Listen before it’s too Late!Posted: January 12, 2014 | Author: Candess M. Campbell, PhD | Filed under: Energy Medicine DNA | Tags: 7 Habits, 7 Habits of Highly Effective, beginning, Candess, Candess Campbell, Candess M. Campbell, Change, communicate, counselor, Covey, Effective, enlightening, exhilarating, family, Highly Effective, intent, lessons, Listen, lose your voice, love, lover, marriage, mental, mental health, New Year, Nordstrom, partner, Personal, personal power, PhD, Powerful, pushing the river, relationship, self-esteem, shift, Stephen Covey, suffer, themes, understand, voice, work | Leave a comment
“Most people do not listen with the intent to understand; they listen with the intent to reply.”
― Stephen R. Covey, The 7 Habits of Highly Effective People: Powerful Lessons in Personal Change
It is an enlightening view, sitting in my chair in my office as a mental health counselor. I am honored to sit with clients as they share about their lives and their relationships and I see themes unfold.
We have ended the year and are into the New Year. As I look ahead at new beginnings, it reminds me of one of the most common themes. When working with couples, I notice that, for most, by the time they enter my office, it’s too late.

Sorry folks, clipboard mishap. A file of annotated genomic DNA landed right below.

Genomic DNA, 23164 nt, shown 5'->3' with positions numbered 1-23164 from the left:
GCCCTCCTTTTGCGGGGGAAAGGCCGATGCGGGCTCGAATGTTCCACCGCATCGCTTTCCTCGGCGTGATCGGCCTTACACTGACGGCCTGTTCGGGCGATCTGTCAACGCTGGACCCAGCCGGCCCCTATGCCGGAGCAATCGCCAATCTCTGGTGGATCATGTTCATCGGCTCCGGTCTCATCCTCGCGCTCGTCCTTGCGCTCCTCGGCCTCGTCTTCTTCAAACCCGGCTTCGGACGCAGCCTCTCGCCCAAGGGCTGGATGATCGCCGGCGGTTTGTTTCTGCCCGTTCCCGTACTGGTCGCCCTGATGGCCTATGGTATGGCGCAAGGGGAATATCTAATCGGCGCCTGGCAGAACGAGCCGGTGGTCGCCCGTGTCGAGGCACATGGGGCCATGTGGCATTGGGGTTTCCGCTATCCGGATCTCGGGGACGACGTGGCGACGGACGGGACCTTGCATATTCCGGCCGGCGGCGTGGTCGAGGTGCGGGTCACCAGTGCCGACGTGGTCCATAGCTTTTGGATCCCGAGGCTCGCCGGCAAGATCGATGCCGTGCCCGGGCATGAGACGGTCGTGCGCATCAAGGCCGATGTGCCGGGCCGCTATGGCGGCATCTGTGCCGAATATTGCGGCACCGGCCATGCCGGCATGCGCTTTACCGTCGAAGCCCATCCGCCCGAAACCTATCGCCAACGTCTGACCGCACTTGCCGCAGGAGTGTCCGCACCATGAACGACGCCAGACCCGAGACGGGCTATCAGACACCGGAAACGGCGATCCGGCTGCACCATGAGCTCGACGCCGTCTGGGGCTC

Too often one of them attempted continually to communicate with the other, without being heard. Sadly, I watch their last attempt to keep the marriage together. The partner, let’s say the man, who has not really heard, but has listened as if she was nagging or on a rampage over something, finally understands. It is too late now for him to realize that what she was saying was important. So important, that the marriage is now over. I see him groveling and trying to make sense of it all. In the safety of another person (me) she says, “I’m sorry, but it is just too late.”
Many of us have ended relationships before the New Year. I remember myself, many years ago, sitting outside Nordstroms, having coffee with my lover on December 29th. I said, “I am sorry, but it’s over.” This was difficult to say and it was painful. I had felt though, that what I said over and over, didn’t matter and I was “pushing the river,” in order to create a change for us. It didn’t work. Once I was honest and ended the relationship; although painful, it was also exhilarating.
When I am with clients and they are suffering over a relationship, I often ask, “when did you first know this was not the right situation for you?” More than I would like to hear, they say, “in the beginning.” If not, they knew years before they decided to make a change.
Whether it be a love relationship, a work relationship or a family situation, “when you begin to lose your voice, your self-esteem, your sense of personal power; it is time to make some kind of a shift.”